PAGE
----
Sea Scout Cookies

Updated 04/07/2003 11:46

Yorkshire Brand Hard Tack Sea Biscuits

YORKSHIRE Brand Hard Tack Biscuits - that's one tough cookie!

If Girl Scouts can sell Girl Scout Cookies, why can't Sea Scouts sell Sea Scout Cookies?

Good question, you say.  Well, let's turn to and get with the program.  Here's the recipe for an old S.S.S. YORKSHIRE favorite:  YORKSHIRE Brand Hard Tack Sea Biscuits.  Get your crew geared up and start cranking out these little babies by the bucket full.



Water (salt water works well if your fresh water has gone stale, or already been consumed)


Sift the flour through an old rusty screen to remove weevils.  Set the weevils aside for later use.  Mix flour and water in an old wooden bucket.  Stir with a marline spike.  Scoop out a monkey-fist sized gob of this glop and plop down on a sheet of old tin.  Form into the shape of a small brick.  Perforate with holes as shown on the above diagram.  Be sure to only use 16 holes, or you won't have the real McCoy.  Bake at 250 degrees Fahrenheit for four turnings of the half-hour glass, and voila!  Yorkshire Brand  Hard Tack Sea Biscuits.  Garnish with weevils as desired.


Unlike the puny little Girl Scout cookies which are good only for eating, these handy-dandy Sea Scout cookies have a variety of uses onboard ship and on shore, too.  Here's the Yorkshire list of Top Ten favorite uses:

    10.   Replacement for lost ballast stones.

    9.   In case of Pirate attack, throw sea biscuits at the enemy to repel boarders.

    8.  Door stops.

    7.  Sack weights for burial-at-sea shrouds (if no 3" shell available).

    6.  Supplementary rations for the ship's lifeboat (these little wonders stay fresh forever).

    5.  Use as a wedge to prop up uneven table legs.

    4.  Stack a few and use as bookends.

    3.  Attach to your fishing line as a substitute sinker.

    2.  Thow YORKSHIRE Brand Sea Biscuits at sea gulls - if you are lucky enough to down a gull, you can add protein to your diet.

    1.  In case of dire necessity, eat the Sea Biscuit! (mash first with a durable mallet and/or soak for several hours in liquid - coffee works fine, grog works better)

Yes sir-ee, folks.  Your unit can have a secure financial future selling Yorkshire Brand Sea Scout Cookies.  Don't delay - act today.  Dial 1-800-HARD-TAC for more details.  Operators are standing by for your call.  Or, email  

Remember:  Yorkshire Brand Sea Scout Biscuits - the're one tough cookie!

Alternate Recipes for hardtack vary from extremely simple to more elaborate. 

The simplest is:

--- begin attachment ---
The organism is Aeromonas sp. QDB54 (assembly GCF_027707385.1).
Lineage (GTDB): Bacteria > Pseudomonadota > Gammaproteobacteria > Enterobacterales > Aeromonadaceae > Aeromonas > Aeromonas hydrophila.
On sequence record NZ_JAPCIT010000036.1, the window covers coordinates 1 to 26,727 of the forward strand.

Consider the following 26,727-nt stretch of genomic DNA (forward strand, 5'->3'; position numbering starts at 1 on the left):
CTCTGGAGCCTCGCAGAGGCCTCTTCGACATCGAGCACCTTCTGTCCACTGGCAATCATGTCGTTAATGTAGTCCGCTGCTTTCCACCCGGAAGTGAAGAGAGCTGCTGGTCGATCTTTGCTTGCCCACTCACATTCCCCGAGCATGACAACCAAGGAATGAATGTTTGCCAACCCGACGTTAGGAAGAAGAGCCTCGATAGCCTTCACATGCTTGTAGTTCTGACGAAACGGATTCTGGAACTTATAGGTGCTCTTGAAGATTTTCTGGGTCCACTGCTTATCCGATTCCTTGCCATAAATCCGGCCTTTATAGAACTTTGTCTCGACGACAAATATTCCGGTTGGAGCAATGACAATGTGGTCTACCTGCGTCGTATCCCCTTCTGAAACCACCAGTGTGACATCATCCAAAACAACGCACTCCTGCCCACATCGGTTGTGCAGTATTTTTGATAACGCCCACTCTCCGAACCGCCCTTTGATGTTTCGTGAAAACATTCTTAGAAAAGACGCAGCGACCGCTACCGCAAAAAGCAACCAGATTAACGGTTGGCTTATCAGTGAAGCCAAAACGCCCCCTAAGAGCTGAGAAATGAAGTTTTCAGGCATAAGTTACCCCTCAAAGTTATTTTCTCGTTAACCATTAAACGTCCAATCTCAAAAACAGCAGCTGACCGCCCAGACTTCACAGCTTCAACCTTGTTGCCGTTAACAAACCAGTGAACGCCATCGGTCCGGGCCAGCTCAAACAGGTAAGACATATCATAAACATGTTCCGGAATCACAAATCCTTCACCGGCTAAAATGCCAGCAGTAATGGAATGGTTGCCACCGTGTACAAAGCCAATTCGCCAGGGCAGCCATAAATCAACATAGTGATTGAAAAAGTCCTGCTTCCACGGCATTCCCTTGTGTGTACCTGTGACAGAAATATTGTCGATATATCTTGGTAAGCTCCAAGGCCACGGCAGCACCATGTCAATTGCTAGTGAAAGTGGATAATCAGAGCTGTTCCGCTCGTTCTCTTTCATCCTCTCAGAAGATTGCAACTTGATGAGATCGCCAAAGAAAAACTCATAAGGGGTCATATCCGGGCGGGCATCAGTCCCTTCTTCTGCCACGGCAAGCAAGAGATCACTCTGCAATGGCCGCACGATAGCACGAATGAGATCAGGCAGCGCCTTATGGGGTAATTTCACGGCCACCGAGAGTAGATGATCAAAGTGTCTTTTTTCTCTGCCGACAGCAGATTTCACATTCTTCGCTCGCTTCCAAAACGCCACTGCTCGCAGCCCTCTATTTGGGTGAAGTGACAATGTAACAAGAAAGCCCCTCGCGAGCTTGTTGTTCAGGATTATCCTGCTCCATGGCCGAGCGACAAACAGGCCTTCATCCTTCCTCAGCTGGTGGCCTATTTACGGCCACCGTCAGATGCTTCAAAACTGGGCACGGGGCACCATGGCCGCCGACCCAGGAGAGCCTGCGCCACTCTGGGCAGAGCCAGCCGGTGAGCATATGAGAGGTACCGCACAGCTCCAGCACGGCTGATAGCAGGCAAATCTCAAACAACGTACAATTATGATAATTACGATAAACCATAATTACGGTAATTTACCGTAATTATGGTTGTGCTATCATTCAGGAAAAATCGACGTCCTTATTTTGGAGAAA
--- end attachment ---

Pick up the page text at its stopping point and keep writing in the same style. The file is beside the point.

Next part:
6 parts flour to 1 part water, mix, knead, roll out thin, and bake until hard.

A more elaborate version: 

For about 10 crackers (1 ration): 3 cups flour, 1 1/2 or so tsp baking soda, and 1 1/2 tsp salt water to form to a workable dough. Kneed the dough. Crackers should be cut to about 3"x3" (although some contractors made 'em 5x5, even 7x7). When you cut the dough, it should not "pull away" - if it does, it is still too wet. With a nail, or similar object, punch about 16 holes in each cracker (4x4 pattern - although this was not the only way to do it). Put in oven at about 375F for about 50 minutes - different ovens may act differently. In any event, it should be brownish on the bottom. You are not "baking" cookies here: you are essentially trying to heat all the water out of the cracker. Take out and cool. - they should get hard. 

Evidence" indicates that hardtack was made with "self-rising" flour. ... Some recipes call for oil, but this has no effect on the final product. In any event, experiment with kneeding, time to bake, etc., to get a final product which is a nice hard slab of flour. 

Recipe Version #3: 

2 cups flour, 1/2 cup buttermilk, 2 tbsp baking soda, 2 tbsp vegetable oil, salt to taste, water to consistency. Mix up well, (dry ingredients first, then wet) roll out thin, bake at 450 degrees about 15 minutes, or to tooth-breaking quality.

Super Deluxe Recipe:

A Living History programs makes hard tack as follows: 3 cups milk, 8 cups plain flour, 8 tbl spoons shortening (crisco), 6 tea spoon brown sugar (opt), 3 tea spoon salt.  Mix, roll on floured board, to 1/2" thickness. cut into 3" squares, punch holes (3 rows of 3 with ice pick). Lightly grease baking pan. Bake in oven 400 deg for 45 min or till golden brown, cool in open air. Don't store in plastic (no plastic in 1800's) because of moisture. This recipe is the same they used except the sugar. A good dose of cinnamon, and not cooking it as long, is good eatin'. 

  "Ouch!  I think I just broke a tooth!"'s since 7 April 2003
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